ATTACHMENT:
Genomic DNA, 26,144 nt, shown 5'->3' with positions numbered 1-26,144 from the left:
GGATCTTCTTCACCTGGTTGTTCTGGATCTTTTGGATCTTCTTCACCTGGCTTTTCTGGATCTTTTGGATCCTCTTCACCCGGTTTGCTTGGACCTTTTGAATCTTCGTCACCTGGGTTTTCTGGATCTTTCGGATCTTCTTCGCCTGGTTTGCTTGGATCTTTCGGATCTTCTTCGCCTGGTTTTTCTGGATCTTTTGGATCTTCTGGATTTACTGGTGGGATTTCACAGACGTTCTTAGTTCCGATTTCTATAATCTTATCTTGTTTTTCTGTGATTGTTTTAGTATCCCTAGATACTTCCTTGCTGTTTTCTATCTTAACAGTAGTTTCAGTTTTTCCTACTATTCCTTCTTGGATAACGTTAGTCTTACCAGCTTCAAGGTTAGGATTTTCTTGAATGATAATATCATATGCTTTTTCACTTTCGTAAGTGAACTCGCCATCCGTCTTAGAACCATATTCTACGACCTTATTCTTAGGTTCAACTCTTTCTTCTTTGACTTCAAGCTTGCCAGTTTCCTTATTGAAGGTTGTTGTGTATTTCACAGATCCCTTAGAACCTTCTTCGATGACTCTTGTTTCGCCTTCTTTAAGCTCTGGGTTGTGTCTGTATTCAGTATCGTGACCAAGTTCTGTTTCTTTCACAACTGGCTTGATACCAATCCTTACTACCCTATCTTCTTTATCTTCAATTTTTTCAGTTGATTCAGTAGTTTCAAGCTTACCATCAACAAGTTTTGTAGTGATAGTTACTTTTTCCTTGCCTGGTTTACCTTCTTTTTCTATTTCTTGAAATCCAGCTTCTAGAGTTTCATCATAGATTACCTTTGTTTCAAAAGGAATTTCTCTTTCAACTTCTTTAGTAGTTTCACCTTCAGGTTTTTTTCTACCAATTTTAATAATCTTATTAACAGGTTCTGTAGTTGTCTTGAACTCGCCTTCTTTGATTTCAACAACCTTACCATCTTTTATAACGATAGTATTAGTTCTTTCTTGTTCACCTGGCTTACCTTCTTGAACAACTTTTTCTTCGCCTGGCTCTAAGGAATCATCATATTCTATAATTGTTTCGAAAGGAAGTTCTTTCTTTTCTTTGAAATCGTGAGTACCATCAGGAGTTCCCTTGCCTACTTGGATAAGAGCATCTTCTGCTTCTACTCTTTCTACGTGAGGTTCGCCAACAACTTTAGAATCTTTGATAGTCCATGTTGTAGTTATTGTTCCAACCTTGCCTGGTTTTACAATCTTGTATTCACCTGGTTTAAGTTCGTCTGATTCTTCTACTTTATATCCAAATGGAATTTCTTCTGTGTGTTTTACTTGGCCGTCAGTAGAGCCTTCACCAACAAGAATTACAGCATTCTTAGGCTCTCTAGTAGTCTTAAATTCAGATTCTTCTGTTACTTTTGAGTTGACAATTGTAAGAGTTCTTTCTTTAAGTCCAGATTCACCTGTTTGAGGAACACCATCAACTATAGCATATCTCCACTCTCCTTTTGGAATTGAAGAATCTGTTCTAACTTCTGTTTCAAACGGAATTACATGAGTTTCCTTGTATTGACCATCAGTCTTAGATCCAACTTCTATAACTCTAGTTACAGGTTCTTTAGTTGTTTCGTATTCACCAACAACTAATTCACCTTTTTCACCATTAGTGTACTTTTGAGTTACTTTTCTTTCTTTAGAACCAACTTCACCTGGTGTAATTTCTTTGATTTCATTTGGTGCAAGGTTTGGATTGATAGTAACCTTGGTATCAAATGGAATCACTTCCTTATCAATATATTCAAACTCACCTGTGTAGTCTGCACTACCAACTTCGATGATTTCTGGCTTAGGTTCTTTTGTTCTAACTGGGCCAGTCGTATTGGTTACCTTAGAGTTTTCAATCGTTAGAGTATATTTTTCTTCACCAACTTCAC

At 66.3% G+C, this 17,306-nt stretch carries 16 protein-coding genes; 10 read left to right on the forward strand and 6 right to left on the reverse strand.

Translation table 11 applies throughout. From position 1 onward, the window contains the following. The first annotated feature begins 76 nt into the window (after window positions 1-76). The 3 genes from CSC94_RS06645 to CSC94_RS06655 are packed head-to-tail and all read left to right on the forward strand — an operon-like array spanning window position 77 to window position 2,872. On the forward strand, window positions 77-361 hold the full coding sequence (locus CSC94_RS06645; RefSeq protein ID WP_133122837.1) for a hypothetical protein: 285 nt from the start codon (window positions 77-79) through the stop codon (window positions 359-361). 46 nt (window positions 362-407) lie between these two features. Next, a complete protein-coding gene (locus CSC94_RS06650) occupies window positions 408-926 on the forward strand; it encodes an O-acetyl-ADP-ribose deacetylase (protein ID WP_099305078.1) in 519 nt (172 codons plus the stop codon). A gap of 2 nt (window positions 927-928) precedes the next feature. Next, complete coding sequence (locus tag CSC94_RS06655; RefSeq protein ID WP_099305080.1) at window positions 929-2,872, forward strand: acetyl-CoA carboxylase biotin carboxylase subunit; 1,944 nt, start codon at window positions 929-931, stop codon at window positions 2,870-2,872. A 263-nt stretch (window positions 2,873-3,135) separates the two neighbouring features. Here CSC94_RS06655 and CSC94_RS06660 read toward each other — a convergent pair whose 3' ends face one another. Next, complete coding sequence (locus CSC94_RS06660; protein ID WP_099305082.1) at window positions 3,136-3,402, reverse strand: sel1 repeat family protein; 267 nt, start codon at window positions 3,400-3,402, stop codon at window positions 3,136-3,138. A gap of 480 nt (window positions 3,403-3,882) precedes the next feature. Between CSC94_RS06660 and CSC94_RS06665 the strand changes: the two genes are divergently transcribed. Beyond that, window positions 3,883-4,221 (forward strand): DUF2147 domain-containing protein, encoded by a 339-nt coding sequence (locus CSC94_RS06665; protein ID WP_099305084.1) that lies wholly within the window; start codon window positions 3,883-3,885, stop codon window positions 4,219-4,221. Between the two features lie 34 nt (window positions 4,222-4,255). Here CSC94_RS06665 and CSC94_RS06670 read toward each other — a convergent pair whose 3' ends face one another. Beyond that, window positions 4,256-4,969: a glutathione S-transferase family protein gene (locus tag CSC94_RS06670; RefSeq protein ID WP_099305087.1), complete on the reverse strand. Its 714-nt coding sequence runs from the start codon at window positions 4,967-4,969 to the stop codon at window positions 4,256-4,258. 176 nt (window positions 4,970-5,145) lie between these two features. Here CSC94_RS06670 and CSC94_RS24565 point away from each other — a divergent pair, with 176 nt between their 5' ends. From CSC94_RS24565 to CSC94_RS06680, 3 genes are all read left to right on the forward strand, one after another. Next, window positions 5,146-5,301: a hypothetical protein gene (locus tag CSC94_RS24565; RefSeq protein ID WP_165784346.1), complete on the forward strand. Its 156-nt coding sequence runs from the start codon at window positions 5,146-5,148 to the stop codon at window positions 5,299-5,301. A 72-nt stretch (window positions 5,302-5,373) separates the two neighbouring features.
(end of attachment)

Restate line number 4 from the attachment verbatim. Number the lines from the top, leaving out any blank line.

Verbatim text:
Translation table 11 applies throughout. From position 1 onward, the window contains the following. The first annotated feature begins 76 nt into the window (after window positions 1-76). The 3 genes from CSC94_RS06645 to CSC94_RS06655 are packed head-to-tail and all read left to right on the forward strand — an operon-like array spanning window position 77 to window position 2,872. On the forward strand, window positions 77-361 hold the full coding sequence (locus CSC94_RS06645; RefSeq protein ID WP_133122837.1) for a hypothetical protein: 285 nt from the start codon (window positions 77-79) through the stop codon (window positions 359-361). 46 nt (window positions 362-407) lie between these two features. Next, a complete protein-coding gene (locus CSC94_RS06650) occupies window positions 408-926 on the forward strand; it encodes an O-acetyl-ADP-ribose deacetylase (protein ID WP_099305078.1) in 519 nt (172 codons plus the stop codon). A gap of 2 nt (window positions 927-928) precedes the next feature. Next, complete coding sequence (locus tag CSC94_RS06655; RefSeq protein ID WP_099305080.1) at window positions 929-2,872, forward strand: acetyl-CoA carboxylase biotin carboxylase subunit; 1,944 nt, start codon at window positions 929-931, stop codon at window positions 2,870-2,872. A 263-nt stretch (window positions 2,873-3,135) separates the two neighbouring features. Here CSC94_RS06655 and CSC94_RS06660 read toward each other — a convergent pair whose 3' ends face one another. Next, complete coding sequence (locus CSC94_RS06660; protein ID WP_099305082.1) at window positions 3,136-3,402, reverse strand: sel1 repeat family protein; 267 nt, start codon at window positions 3,400-3,402, stop codon at window positions 3,136-3,138. A gap of 480 nt (window positions 3,403-3,882) precedes the next feature. Between CSC94_RS06660 and CSC94_RS06665 the strand changes: the two genes are divergently transcribed. Beyond that, window positions 3,883-4,221 (forward strand): DUF2147 domain-containing protein, encoded by a 339-nt coding sequence (locus CSC94_RS06665; protein ID WP_099305084.1) that lies wholly within the window; start codon window positions 3,883-3,885, stop codon window positions 4,219-4,221. Between the two features lie 34 nt (window positions 4,222-4,255). Here CSC94_RS06665 and CSC94_RS06670 read toward each other — a convergent pair whose 3' ends face one another. Beyond that, window positions 4,256-4,969: a glutathione S-transferase family protein gene (locus tag CSC94_RS06670; RefSeq protein ID WP_099305087.1), complete on the reverse strand. Its 714-nt coding sequence runs from the start codon at window positions 4,967-4,969 to the stop codon at window positions 4,256-4,258. 176 nt (window positions 4,970-5,145) lie between these two features. Here CSC94_RS06670 and CSC94_RS24565 point away from each other — a divergent pair, with 176 nt between their 5' ends. From CSC94_RS24565 to CSC94_RS06680, 3 genes are all read left to right on the forward strand, one after another. Next, window positions 5,146-5,301: a hypothetical protein gene (locus tag CSC94_RS24565; RefSeq protein ID WP_165784346.1), complete on the forward strand. Its 156-nt coding sequence runs from the start codon at window positions 5,146-5,148 to the stop codon at window positions 5,299-5,301. A 72-nt stretch (window positions 5,302-5,373) separates the two neighbouring features.